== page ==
The EastAfrican 38 OUTLOOK MARCH 7-13,2015 S CI E N C E Injecting drug users fuelling HIV/Aids A new ≥epo≥t says a global e≠o≥t is needed to ≥educe p≥evalence of the epidemic By EVELYN LIRRI Special Correspondent H IV infections fuelled by people who inject drugs should be tackled as part of a global effort to reduce prevalence of the epidemic, a new report says. The Global State of Harm Reduc- tion report 2014, released recently notes that new and emerging patterns of drug use in sub-Saharan African countries like Kenya, Uganda, Tanzania and Senegal will require increased access to opioid substitution therapy (OST) such as methadone and buprenorphine and needle syringe programmes (NSP) for people who inject drugs. OST is a medical procedure in which an illegal substance such as heroin is replaced with a longer acting but less euphoric one. The medication works by block- ing the effects of other opioids or drugs, thereby stopping any craving for them. Methadone for example, is taken in syrup form and, therefore, prevents the risks of injecting an illicit drug of unknown quality with dirty or infected needles. “HIV infections in sub-Saharan Africa driven by drug use are a matter of concern as they are avoidable,” said Rick Lines, executive director of Harm Reduction International, who produced the report. The report estimates that the prevalence of HIV among people who inject drugs among the countries that were studied is 33.9 per cent in Tanzania, 16.7 per cent in Uganda, 18.3 per cent in Kenya and 9.1 per cent in Senegal. “Moreover, because of the geo- graphical location of countries such as Tanzania and Zanzibar along key transit points for the trafficking of heroin, cocaine and other drugs, ART The Global State of Harm Reduction report 2014 notes that: In 2012, there were an estimated 6.9 million adults receiving ART in sub-Saharan Africa, representing 60 per cent of those living with HIV. Available data shows that in many African countries, less than one per cent of HIV-positive people who inject drugs are on ARV treatment. Globally, only four per cent of drug users living with HIV receive antiretroviral therapy. “HIV infections driven by drug use are a matter of concern as they are avoidable.” Rick Lines, executive director at Harm Reduction International there is increased availability of these drugs in this part of the region,” the authors noted. In Uganda, the risk of HIV trans- mission through injection drug use is not a major threat, according to Anthony Mbonye, director of clinical and community services at Uganda’s Ministry of Health. Drug addicts in New Delhi prepare a fix on November 29, 2012. Pic: AFP “But if we do a study and estab- lish that the contribution of this group to HIV transmission is as high as the other factors, we shall draw appropriate interventions,” said Prof Mbonye. The Global State of Harm Reduc- tion report says that while there has been a significant effort to reduce the risk of infection from injection use in some countries, it has not grown in proportion to the HIV epidemic among people who inject drugs. It adds that a scale-up of such in- terventions will be a critical part of a global effort to end the HIV epidemic. In Tanzania for example, where the number of people who inject drugs is highest in the East African region, the government has established seven sites where people can access safe syringes. The country has also set up three community-based OST programmes, with over 1,200 people who inject drugs receiving the methadone medication. However, many people who inject drugs are still missing out on lifesaving antiretroviral therapy. “The limited services in the re- gion, coupled with the criminalisation of drug use and minor possession, do little to reduce HIV risks faced by people who inject drugs,” the authors noted in the report. Lack of funding also remains a big challenge in funding HIV prevention services among people who inject drugs. The Joint United Nations Pro- gramme on HIV/Aids (UNAids) estimates that $2.3 billion is required annually for such prevention programmes. In 2012, the report says, only about $160 million was invested by international donors, approximately seven per cent of what is required. “In Uganda, funding for harm reduction has generally been viewed as a low priority by the government, although there has been an increased focus from donor NGOs,” the report said. It further notes that barriers to seeking medical help among people who inject drugs include legal and policy issues and social stigma. “This can force people who in- ject drugs to hide injecting equipment and engage in unsafe injecting practices,” the report notes. Coming soon: Low-cost gene≥ic ARVs fo≥ child≥en By CHRISTABEL LIGAMI Special Correspondent CHILDREN LIVING with HIV in developing countries will soon have access to low-cost antiretroviral treatments. The non-profit organisation Medicine Patent Pool (MPP) has signed a licensing agreement with Merck Pharmaceutical for the development of generic formulations of the latter’s antiretroviral drugs. Merck Pharmaceutical will now produce and sell low-cost versions of the paediatric raltegravir or RAL, targeting babies and children from the age of four weeks to 12 years, ahead of the drug’s patent expiration in 2022. The drugs will be sold in 92 low- and middle-income countries including the East African countries. Middle-income countries like India and South Africa, where HIV incidence rates are still high, are also on the list. An estimated 3.2 million children were living with HIV at the end of 2013, mostly in sub-Saharan Africa. but only 760,000 received ARV treatment in 2013. MPP, established in 2010 under the aegis of the World Health Organisation and UNITAid, works to lower the cost of medicines for HIV and Aids, tuberculosis and malaria through an innovative mechanism that encourages brand holders to allow access to their patents by others under a pool. Studies have shown that RAL is effective in slowing the spread of HIV in the body, bringing the virus down to undetectable levels. While the drug has been approved for use by adults and children, access has been problematic because of supply constraints and high costs. In richer countries, RAL is available for $5,000 per patient per year. Humanitarian groups can obtain the drug at a lower price of $1,000 per patient per year. “The high cost of the drug has made it diffi- cult for countries and organisations to scale up treatment of HIV,” said Sobbie Mulindi, deputy director of the Kenya National Aids Control Council. “We expect the prices to go down by at least 50 per cent and this will create greater access to these medicines, which will potentially reduce illnesses and deaths related to paediatric HIV and Aids.” The deal provides MPP a new drug to add to its portfolio of ARV treatments, and comes two months after MPP struck a similar licensing agreement with AbbVie for the paediatric versions of its lopinavir and ritonavir Aids drugs. New research shows coffee could prevent clogged arteries. Pic: File Activists push for Aids drugs for healthy gays Healthy gay men should be offered daily HIV drugs to prevent infections, say campaigners. A UK study of 545 high-risk men found one case of HIV could be stopped for every 13 men treated for a year. The research team says it would be similar to the pill for women and would not encourage risky sex. The findings have been described as a “game changer” in the fight against HIV. BRIEFS $10.7m forensic lab unveiled in Nairobi The Kenyan government has launched a human identification DNA laboratory in Nairobi — the first-ever regional medical culture media production line. The facility, which cost $10.7 million, will supplement the country’s national capacity to conduct human DNA identification and boost its disaster victim identification. After the terror attack on the Westgate shopping in Nairobi in 2013, for example, samples from identified victims had to be taken abroad for identification. 65 new hybrid seeds to boost yields in Tanzania The Tanzanian government has approved and launched over 65 hybrid seed varieties said to be high yielding, drought-tolerant and disease-resistant, with the aim of boosting agriculture in the country. The newly-approved hybrid seed varieties cover 11 types of produce namely maize, sorghum, wheat, cassava, sugarcane, cotton, pigeon peas, legumes, sesame, cashewnuts and tobacco, and will be available to farmers from next year. They will help increase productivity and farmers’ income across the country in the wake of global warming and climate change. Coffee could keep heart disease away - study Drinking a few cups of coffee a day may help people avoid clogged arteries — a risk factor for heart disease — Korean researchers believe. They studied more than 25,000 male and female employees who underwent routine health checks at their workplace. Employees who drank a moderate amount of coffee — three to five cups a day — were less likely to have early signs of heart disease on their medical scans. Some studies have linked consumption of coffee to heart risk factors such as raised cholesterol or blood pressure, while others suggest the beverage may offer some heart protection.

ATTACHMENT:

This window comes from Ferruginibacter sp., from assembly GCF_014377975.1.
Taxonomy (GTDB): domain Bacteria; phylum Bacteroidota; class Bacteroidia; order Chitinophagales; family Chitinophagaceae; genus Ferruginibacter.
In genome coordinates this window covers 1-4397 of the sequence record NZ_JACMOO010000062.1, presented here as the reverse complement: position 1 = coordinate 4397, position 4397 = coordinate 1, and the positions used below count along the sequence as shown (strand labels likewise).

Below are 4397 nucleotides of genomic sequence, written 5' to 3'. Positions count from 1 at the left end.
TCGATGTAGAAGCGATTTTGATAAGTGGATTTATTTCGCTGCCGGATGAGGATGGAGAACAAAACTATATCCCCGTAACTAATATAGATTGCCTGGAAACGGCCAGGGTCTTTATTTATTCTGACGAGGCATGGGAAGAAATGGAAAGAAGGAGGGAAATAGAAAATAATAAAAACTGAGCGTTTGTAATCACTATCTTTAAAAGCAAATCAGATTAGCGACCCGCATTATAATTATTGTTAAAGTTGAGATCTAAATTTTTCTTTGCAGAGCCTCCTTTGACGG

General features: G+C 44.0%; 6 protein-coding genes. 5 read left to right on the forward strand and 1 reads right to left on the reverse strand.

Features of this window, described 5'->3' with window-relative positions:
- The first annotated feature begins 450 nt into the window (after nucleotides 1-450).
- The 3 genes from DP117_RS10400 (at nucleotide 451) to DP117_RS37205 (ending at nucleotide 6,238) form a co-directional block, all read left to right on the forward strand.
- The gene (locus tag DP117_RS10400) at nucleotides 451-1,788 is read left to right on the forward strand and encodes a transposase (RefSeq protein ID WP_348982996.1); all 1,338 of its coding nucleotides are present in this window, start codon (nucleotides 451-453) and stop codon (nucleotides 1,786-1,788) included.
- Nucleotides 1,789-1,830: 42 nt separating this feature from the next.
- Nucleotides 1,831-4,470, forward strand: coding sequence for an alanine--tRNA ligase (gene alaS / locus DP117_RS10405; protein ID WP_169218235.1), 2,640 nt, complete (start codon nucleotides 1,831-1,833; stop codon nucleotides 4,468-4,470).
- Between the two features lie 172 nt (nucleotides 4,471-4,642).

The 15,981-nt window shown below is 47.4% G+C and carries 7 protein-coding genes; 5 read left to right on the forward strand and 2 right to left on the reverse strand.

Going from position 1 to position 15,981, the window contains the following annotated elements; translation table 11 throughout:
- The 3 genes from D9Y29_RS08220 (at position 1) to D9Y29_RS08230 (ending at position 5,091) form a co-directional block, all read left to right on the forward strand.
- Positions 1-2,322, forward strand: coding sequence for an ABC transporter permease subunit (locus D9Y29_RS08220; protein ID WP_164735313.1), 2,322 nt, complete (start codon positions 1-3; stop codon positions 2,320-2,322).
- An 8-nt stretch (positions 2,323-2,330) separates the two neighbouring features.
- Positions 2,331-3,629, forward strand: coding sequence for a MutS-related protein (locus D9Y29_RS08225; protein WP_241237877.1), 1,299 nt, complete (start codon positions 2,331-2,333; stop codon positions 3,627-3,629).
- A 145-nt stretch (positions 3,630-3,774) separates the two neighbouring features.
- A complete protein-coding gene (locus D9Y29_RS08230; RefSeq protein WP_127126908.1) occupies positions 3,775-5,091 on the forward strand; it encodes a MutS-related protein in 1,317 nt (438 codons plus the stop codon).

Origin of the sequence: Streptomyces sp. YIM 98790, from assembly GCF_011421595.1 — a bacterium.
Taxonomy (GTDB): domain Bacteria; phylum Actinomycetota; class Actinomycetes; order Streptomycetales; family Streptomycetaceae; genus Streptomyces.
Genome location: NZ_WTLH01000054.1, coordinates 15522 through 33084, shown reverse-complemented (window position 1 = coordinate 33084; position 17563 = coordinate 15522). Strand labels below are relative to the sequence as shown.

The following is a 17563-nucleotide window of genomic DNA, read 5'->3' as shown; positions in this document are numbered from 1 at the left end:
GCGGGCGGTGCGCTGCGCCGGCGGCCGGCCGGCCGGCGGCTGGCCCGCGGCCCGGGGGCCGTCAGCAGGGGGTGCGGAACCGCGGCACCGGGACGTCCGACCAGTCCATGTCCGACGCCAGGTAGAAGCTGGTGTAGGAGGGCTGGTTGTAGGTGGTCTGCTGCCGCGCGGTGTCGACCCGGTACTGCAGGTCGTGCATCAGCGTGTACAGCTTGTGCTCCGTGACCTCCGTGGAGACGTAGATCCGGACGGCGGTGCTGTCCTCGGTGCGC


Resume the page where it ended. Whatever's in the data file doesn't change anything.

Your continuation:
Mar 1st 2015
Mar 16th 2015